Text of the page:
When you want to connect two related independent clauses:
“I’m writing tips for how to write properly; some writers do not know the rules.”
(It fulfills the role of a period in this example.)

When you want to connect two related independent clauses with a transitional phrase:
“I am spending hours researching these topics; as a result, most of the information here is accurate.”
(It fulfills the role of a period in this example.)

When you want to connect two related independent clauses with a conjunctive adverb:
“You’re reading a thread about writing tips; accordingly, you will get better at writing.”
(It fulfills the role of a period in this example.)

When you want to connect two related independent clauses with a conjunction that already has commas:
“Often times people ask me about grammar, plot, and even character ideas; but often times, I can only point out their errors.”
(It fulfills the role of a comma in this example.)

Separating items in a list when one of the items uses a comma:
“There are many facets to being a good writer: an extensive vocabulary; a unique, expansive, and thought-provoking idea; the ability to properly use grammar; the willingness to research, learn, and experiment; and the willingness to break a few rules sometimes for dramatic effect.”
(It fulfills the role of a comma in this example.)

Other notable rules may include the following:

Do not use a conjunction with a semicolon!
“I am purposefully writing bad here; and I regret nothing about doing so!”
(It cannot be used to outright replace commas or periods in every situation.)

Do not treat the proud Semicolon as an alternative to a period!
“I am a terrific writer; I am going to drink this soda!”
(It can only be used to connect two related ideas.)

Do not capitalize after a semicolon unless it is a proper noun!
“Here we see the semicolon in their natural habitat; They are powerful and mysterious creatures.”
(It is not a direct replacement to the period. You should never capitalize after it unless it is a proper noun or acronym.)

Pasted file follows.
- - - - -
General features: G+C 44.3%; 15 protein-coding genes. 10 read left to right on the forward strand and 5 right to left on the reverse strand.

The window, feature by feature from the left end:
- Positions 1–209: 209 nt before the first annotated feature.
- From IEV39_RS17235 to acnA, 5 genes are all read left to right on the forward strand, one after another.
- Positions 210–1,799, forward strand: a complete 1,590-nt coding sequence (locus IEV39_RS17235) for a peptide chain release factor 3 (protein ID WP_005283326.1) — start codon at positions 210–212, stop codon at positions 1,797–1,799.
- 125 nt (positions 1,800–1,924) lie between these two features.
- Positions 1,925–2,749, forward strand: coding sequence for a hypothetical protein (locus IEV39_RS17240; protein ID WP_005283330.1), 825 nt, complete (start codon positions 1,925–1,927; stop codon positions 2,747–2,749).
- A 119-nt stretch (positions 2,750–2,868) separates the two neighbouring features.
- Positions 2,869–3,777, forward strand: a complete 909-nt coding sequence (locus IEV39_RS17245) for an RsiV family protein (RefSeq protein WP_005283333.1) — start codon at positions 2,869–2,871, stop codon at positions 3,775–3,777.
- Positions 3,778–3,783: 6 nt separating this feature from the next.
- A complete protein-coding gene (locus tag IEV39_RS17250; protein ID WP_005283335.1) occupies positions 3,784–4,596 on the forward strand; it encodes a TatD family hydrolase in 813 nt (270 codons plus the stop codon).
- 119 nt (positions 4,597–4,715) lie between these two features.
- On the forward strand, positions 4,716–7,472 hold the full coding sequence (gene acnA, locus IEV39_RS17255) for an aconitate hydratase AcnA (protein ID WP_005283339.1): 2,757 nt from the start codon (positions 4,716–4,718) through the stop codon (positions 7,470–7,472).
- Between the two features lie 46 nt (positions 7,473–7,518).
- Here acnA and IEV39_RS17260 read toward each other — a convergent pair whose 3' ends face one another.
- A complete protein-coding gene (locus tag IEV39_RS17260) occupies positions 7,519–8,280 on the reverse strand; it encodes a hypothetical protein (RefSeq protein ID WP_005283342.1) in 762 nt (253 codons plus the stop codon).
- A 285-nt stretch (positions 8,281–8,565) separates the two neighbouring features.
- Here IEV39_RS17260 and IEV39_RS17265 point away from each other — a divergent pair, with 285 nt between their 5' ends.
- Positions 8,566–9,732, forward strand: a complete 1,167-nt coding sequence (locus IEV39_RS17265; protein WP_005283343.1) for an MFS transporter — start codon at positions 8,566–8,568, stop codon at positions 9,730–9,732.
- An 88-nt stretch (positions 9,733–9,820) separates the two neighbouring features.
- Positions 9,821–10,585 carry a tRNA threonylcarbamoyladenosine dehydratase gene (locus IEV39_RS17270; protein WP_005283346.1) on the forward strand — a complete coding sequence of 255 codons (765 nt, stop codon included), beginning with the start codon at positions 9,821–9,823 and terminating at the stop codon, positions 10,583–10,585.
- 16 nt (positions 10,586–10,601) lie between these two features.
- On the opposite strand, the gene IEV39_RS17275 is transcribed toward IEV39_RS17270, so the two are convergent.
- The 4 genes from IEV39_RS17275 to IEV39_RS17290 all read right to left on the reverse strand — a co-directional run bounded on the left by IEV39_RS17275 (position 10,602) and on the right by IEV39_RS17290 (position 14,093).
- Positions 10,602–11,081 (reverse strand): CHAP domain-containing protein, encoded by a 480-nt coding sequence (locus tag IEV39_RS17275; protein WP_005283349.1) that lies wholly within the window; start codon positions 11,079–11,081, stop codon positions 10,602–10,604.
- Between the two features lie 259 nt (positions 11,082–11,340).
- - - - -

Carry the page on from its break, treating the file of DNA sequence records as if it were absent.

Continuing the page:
On the subject of Parentheses and Dashes

Ah, the parentheses, the red-headed stepchild of punctuation and grammar. If there was a competition for most abused punctuation, the semicolon would rank at the top, but the parentheses would be a close second. However, both are still more well-known and understood than the dash!

Parentheses, brackets, and dashes all serve the same purpose in this punctuation game we play. They are there to separate any additional, relevant information from the rest of the sentence that it is relevant towards. As I noted prior, commas can be used for the same purpose. Here’s some examples to consider:

“Behold my magnificent writing skills, which comes from years of practice, put into action here!”
“Behold my magnificent writing skills (which comes from years of practice) put into action here!”
“Behold my magnificent writing skills – which comes from years of practice – put into action here!"

Now in story writing, parentheses are frowned upon in favor of the traditional workhorse of your average author, the comma! However, it would be prudent to learn the dash, as it is also a nifty tool to throw in just to show your mastery of grammar and offers you the choice of variety! As seen above, they are relatively simple to use, but beware.

You should not use the same technique within itself. It just looks weird:
“I can write so well – due to my great writing skills – which I earned through hard work – – that I can write about anything!”

“I can write so well – due to my great writing skills, which I earned through hard work – that I can write about anything!”

Or if you must:
“I can write so well (due to my great writing skills (which I earned through hard work) and natural talent) that I can write about anything!”

Do note that the above can only be done with brackets, and no other form of punctuation. Given that, I do still consider that rather odd looking.

Parenthetical punctuation does not have to be in the middle of a sentence:
“Writing is really easy to learn – after a bit of practice.”
“If I can learn how to write, you can learn how to write, after some effort.”
“Believe me when I say, the rules are not overly complex (just a little archaic in some places).”

When specifically using parentheses (or brackets as are they are also called), and you are using a conjunction along with it, the comma goes after the closing bracket. Do not place it before the opening bracket.

When you place the entire sentence in brackets, the punctuation goes within the brackets as well and not after the closing bracket. It is only when used in parenthetical punctuation that punctuation goes outside of the brackets. That is, unless you don’t want it to, but that’s getting into the subject of purposeful rule breaking, and there are rules for that even.

On the subject of paragraphs

Ah, paragraphs, the walls of text with spaces in between. The rogue blocks of words seen flying through space in Star Wars. The backbone of writing. The literal spine of a story. How often thou art misunderstood.